And even if every AppImage had automated build, there isn’t a way to ensure the user actually updates it, there may be outdated AppImages somewhere on users’ hard drives. Indeed many people use to “backup” their AppImages on various hard drives.

This means that a fix to a vulnerability in some library doesn’t propagate properly with AppImage.

Flatpak has a middleground approach, its packages are bigger than .deb but it makes sure they are updated like package managers do. And has two features to mitigate the bundles issues:

  1. There are two kind of Flatpak packages, the Apps and the Platfoms. Basically instead of a big tree of dependencies there are only two levels i.e. Apps can depend on specific Platforms. Platforms have most of the libraries so that app developers target a platform and don’t have to update every library they use. Some Platforms are Freedesktop, GNOME and the KDE ones.

  2. To solve the issue of compatibility, Flatpak uses a technology called OSTree that is something like a file system but that can store multiple versions of files without increasing to much the storage needed. It basically store each file and the differences to provide different versions of that file if needed.

Using OSTree means that even if two Platforms, or a Platform and a App, or two Apps, ship two different versions of a library, those files are not duplicated but stored just once plus the differences. This means a lot of saved storage compared to AppImages and simple bundles in general, while ensuring compatibility: indeed if an application needs a specific version of a library it just have to bundle it and there won’t be any conflict with the version in the target Platform.

The other important difference between AppImage and Flatpak is being sandboxed by default or not.

AppImages by default can access everying, every file in your Home folder, the Internet, the microphone, the camera and so on.

Flatpak has a system of permissions to “exit” the sandbox and access specific resources. Even with files, passing a file to a Flatpak app through a Portals means the app has access only to that file, like the file was thrown inside the sandbox through a hole called Portal.

AppImage promoters argue that Firejail can be used to sandbox AppImages but this mean the user need to know it and relying on end users for security is a defeat on the first place, since human factor is the bigger issue in security in general, so being secure today means taking into account the UX and AppImage+Firejail does not.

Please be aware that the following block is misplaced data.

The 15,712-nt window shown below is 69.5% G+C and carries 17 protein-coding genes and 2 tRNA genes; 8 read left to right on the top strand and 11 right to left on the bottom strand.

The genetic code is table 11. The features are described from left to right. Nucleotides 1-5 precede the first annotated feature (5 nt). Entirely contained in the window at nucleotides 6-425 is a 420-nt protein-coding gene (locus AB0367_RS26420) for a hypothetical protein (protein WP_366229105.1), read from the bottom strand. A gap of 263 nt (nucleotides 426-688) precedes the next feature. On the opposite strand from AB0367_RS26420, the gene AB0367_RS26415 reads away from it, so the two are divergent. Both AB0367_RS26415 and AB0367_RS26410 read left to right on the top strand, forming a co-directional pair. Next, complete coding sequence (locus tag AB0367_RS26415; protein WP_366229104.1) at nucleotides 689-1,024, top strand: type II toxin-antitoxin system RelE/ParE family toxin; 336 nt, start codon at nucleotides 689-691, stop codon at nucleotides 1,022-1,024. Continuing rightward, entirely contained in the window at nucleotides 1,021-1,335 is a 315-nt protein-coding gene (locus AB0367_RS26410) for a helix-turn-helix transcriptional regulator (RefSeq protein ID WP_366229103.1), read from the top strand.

Some people argue that some Flatpak apps have to disable the sandbox to work. This is a temporary situation and those apps need to be updated to use Portals instead. In the meanwhile some repositories like FlatHub decided to allow apps with sandbox disabled but at least it’s made clear to the user through software centers’ UI.

So Flatpak is not just another package format, it is a third innovative way to distribute software that is different both from Windows, Mac OS, Android, iOS approach and the traditional GNU/Linux one. No other platform has something like this!

Edit: and a way to make an app accesses just one file will be available on Android 13, while we had it for years as a Flatpak Portal!


alex0 thank you, that’s everything I need to know++

I had had problems with Flatpaks some years ago, and so lost faith with them.

I have followed some very good and clear advise about setting up for using Flatpaks, (which I doubt I did previously :confused:) downloaded LogSeq flatpak and it is the newest version, and working perfectly (I had to reboot after downloading and installing, I guess that’s normal?) The first time it ran load time was quite slow, but way quicker all the subsequent times, quicker than the AppImage too.
I’ll be swapping out some other AppImage installs for Flatpaks, thanks again Alex.

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You are welcome!

I use KDE Plasma so I just needed to open Discover (the software center), search for Logseq and click “install”.

In case Flatpak or FlatHub are not available by default, Discover has a couple of handy buttons to install/enable them. Once both Flatpak and FlatHub are available, Logseq appears when searching.

I suppose it’s almost the same with GNOME Software.